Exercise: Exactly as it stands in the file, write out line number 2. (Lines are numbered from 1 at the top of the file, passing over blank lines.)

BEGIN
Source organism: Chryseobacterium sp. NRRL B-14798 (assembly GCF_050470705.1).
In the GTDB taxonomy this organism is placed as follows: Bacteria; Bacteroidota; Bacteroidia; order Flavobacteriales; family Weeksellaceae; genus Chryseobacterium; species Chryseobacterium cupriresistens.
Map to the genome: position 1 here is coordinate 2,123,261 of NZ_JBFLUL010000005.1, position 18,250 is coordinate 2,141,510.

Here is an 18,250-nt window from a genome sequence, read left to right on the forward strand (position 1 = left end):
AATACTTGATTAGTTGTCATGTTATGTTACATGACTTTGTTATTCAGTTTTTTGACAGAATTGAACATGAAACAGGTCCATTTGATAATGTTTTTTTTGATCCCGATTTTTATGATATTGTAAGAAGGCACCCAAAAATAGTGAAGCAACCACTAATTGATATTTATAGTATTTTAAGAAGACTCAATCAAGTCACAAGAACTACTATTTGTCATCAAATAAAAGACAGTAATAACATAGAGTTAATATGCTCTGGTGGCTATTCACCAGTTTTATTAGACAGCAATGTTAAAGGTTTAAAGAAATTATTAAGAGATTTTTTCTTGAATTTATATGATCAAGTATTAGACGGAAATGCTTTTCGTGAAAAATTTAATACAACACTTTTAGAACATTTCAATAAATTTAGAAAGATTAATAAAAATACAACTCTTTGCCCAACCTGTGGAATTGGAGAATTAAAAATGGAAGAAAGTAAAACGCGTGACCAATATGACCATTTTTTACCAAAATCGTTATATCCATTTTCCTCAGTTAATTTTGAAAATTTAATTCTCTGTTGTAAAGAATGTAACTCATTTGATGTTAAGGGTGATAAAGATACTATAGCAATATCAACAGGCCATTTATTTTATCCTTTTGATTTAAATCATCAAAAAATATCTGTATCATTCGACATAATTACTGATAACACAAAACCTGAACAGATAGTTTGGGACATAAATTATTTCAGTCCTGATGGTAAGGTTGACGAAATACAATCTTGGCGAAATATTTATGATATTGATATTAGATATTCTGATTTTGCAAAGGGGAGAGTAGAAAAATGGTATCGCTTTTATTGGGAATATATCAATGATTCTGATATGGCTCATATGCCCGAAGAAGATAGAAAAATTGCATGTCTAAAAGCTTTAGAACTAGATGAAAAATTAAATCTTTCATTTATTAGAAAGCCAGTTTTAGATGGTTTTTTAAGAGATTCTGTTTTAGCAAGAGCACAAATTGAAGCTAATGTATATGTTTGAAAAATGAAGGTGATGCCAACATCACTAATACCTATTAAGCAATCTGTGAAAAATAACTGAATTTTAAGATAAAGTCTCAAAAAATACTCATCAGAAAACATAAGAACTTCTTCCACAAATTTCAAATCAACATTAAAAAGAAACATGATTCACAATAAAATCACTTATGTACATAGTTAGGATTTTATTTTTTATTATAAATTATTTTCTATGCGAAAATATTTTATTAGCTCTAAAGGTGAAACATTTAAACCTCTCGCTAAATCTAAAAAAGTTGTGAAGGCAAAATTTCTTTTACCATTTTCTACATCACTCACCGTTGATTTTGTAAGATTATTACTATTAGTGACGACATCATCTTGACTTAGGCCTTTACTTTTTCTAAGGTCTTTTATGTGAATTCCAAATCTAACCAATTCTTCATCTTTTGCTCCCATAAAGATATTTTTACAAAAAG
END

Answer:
In the GTDB taxonomy this organism is placed as follows: Bacteria; Bacteroidota; Bacteroidia; order Flavobacteriales; family Weeksellaceae; genus Chryseobacterium; species Chryseobacterium cupriresistens.